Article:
Families with some college, but no bachelor's degree, had especially high debt levels in 2013, a CBO economist says. (Photo: Allison Bell/LifeHealthPro)

For life insurance agents and brokers, consumers ages 35 to 49 make especially attractive prospects.

People in that age range tend to have steady jobs, families and homes to protect, and decent health.

But today, the U.S. consumers in that category are part of an especially small generation, Generation X. And Nadia Karamcheva, an economist at the Congressional Budget Office, has come out with a presentation showing that, on average, households with heads in that age group tend to be much more broke now than they were in 1989.

Related: Medicare trustees look ahead to the year 2090

Karamcheva used the presentation earlier this week in Washington, at a Savings and Retirement Foundation event.

She used data from the government’s Survey of Consumer Finances, and the latest data she had was from 2013.  

The 49-year-olds in the data were born in 1964, the last year of the U.S. baby boom, and the 35-year-olds were born in 1978, in the middle of ‘Generation X,” or the “baby bust” period.

During the baby bust period, the arrival of modern birth control methods cut the number of babies born in the United States each year by about 25 percent from the baby boom level.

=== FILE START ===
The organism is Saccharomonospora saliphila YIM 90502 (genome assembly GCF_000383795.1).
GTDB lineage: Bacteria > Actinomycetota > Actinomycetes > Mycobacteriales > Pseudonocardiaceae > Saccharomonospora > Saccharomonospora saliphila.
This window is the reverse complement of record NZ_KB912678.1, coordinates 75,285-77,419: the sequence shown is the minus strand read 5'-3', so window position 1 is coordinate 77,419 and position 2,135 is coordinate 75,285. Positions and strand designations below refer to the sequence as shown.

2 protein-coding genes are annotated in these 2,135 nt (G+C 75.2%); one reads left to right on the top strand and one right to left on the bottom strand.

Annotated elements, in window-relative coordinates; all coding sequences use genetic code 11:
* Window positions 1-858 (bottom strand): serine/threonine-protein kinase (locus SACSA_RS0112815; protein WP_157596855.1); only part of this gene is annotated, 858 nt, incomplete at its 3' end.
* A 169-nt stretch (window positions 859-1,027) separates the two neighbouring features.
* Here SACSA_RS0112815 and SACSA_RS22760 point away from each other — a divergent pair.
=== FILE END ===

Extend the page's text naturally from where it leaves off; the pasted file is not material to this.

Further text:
The birth rate may have fallen partly because families had more control over the number of children they had, and partly because the move of women into the workforce changed families’ child-bearing preferences.

When Karamcheva broke out median family wealth, expressed in thousands of 2013 dollars and including home equity, by age group, she found that the median wealth of households with heads under 35 in 2013 hovered around $10,000 in 1989 and stayed at about the same low level through 2013.

The median wealth of households with heads ages 65 and older started around $130,000 in 1989, peaked at close to $250,000 in 2007, then eased back to a little over $200,000.

The median wealth of baby boomer households, with heads ages 50 to 64, rode a home equity rollercoaster. Their median wealth started at about $170,000 at the beginning of the study period, soared to over $250,000 in 2007, then fell to about $150,000.

The median wealth trajectory of the Generation X households looked even worse. They started in 1989 with median wealth of $100,000, crept up to about $120,000 in 20017, and sank to about $60,000 for the period from 2010 through 2013.

Karamcheva presents other charts, broken out by income levels rather than by age, showing that financial asset levels for non-wealthy households were about the same or higher in 2013 than in 1989, but that home equity values were flat or lower, and that nonmortgage debt levels were much higher.

The share of families in debt with outstanding student loans increased to 64 percent in 2013, from 56 percent in 2007, and the average amount of student loan debt weighing down households with that kind of debt increased to $41,000, from $29,000, over that same period.

Related:

Medicare trustees look ahead to the year 2090

The future got $7 trillion more expensive in U.S. since crisis

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